My goal in York and Leeds was to gain an understanding of the museums and their presentation of history, since this is something I am passionate about.  I spent my days touring museums and historic sites such as York Minister, York Castle Museum, and the Royal Armouries in Leeds just to name a few. It was exciting to see how interactive these museums were with engaging the visitor in history.  The museums I visited created immersive experiences by combining both historic objects and modern technology in their displays. One of the most immersive and unsettling experiences happened while exploring the dungeons of York Castle Museum where projections of actors, representing some of the most notorious people hung at the gallows, performed in each cell.  Being the active person I am, I also spent a couple hours hiking historic paths including what remains of the Roman Wall in York. Read more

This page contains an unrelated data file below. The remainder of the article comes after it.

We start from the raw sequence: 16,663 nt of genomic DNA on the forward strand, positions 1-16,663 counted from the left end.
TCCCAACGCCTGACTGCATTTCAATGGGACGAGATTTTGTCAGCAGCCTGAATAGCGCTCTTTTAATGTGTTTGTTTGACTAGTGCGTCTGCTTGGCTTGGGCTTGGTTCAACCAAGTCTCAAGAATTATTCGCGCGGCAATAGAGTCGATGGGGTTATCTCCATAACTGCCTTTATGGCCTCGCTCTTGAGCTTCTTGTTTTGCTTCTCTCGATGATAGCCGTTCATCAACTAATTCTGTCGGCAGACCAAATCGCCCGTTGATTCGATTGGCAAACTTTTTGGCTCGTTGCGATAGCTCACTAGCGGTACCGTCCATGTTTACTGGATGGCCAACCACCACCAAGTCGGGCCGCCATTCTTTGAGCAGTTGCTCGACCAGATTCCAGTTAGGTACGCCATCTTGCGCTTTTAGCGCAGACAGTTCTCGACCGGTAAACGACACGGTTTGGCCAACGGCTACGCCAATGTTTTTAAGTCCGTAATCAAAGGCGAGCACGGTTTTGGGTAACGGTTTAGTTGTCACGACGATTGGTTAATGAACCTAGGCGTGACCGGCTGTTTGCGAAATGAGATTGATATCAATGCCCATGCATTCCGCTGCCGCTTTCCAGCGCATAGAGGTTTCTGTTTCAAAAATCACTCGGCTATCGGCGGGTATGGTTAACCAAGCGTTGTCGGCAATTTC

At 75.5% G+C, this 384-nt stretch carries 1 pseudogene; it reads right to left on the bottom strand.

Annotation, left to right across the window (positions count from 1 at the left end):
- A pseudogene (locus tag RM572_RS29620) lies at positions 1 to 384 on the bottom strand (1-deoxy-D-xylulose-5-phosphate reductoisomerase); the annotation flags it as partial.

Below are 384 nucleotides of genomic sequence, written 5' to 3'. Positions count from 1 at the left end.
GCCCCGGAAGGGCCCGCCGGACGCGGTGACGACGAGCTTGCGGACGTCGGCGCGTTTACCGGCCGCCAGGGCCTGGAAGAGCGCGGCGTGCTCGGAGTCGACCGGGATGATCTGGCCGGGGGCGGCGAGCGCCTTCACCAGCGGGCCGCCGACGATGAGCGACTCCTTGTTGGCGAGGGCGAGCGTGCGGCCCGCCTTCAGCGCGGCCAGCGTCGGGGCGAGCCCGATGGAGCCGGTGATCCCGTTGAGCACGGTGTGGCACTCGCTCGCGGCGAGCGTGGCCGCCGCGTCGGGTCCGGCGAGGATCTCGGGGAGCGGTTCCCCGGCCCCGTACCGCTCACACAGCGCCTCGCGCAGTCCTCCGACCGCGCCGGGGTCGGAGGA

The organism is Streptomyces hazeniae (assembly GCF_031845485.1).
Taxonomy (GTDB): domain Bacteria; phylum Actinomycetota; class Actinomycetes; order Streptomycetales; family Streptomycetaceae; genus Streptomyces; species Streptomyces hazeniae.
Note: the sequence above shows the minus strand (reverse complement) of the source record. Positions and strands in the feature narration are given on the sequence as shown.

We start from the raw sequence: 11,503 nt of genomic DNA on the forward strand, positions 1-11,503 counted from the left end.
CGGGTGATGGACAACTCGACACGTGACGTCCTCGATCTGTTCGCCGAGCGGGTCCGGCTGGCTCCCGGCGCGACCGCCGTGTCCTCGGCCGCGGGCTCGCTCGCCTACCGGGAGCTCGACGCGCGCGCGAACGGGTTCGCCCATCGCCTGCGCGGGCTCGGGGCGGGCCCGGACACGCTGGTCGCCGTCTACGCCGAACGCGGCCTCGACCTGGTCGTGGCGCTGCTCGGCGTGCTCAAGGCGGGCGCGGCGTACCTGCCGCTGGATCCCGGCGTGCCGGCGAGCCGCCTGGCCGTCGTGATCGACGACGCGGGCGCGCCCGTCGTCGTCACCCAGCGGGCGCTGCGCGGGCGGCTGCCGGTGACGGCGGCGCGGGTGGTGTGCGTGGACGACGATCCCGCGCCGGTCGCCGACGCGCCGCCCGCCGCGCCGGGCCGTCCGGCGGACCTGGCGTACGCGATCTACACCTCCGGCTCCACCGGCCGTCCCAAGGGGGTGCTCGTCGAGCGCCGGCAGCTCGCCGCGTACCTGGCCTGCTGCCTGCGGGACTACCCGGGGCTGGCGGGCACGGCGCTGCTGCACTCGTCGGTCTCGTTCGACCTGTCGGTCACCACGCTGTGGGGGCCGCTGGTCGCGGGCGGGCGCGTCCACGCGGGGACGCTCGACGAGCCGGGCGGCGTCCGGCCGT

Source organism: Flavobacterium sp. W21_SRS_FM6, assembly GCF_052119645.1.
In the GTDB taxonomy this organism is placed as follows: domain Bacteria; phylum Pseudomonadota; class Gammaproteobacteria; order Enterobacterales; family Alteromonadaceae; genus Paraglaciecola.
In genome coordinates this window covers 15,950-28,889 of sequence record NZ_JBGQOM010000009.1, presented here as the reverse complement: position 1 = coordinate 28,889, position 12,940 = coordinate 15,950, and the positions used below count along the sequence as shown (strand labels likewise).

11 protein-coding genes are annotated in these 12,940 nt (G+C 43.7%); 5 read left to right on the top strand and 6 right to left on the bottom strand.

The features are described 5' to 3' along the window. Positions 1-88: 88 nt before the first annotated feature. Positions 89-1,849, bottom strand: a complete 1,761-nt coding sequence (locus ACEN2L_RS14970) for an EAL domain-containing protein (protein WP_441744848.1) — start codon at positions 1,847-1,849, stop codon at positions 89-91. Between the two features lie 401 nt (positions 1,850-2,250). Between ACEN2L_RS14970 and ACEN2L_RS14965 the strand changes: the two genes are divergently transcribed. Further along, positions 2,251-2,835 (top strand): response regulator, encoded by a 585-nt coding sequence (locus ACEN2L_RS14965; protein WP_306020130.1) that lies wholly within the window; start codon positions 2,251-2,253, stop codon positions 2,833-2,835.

Meet Desiree Barber

As part of our behind the scenes series: Meet Desiree Barber, an MOA Intern

Desiree_Barber_Education

When travelling in Europe at 16,  I fell in love with art history and architecture.  Consequently, I decided working within art, history and culture was what I wanted to do as a career.  However, after receiving some advice, I took a detour towards college for Dental Assisting.  After finishing the program I decided being a dental assistant for the rest of my life was not what I wanted.  So, I entered university to pursue my dream.  After I received my Bachelor of Arts, I saw the need for a post-graduate program.  I started at Georgian College for the Museum and Gallery Studies program. The final semester requires an internship, which I am completing at the Museum of Ontario Archaeology (MOA). Read more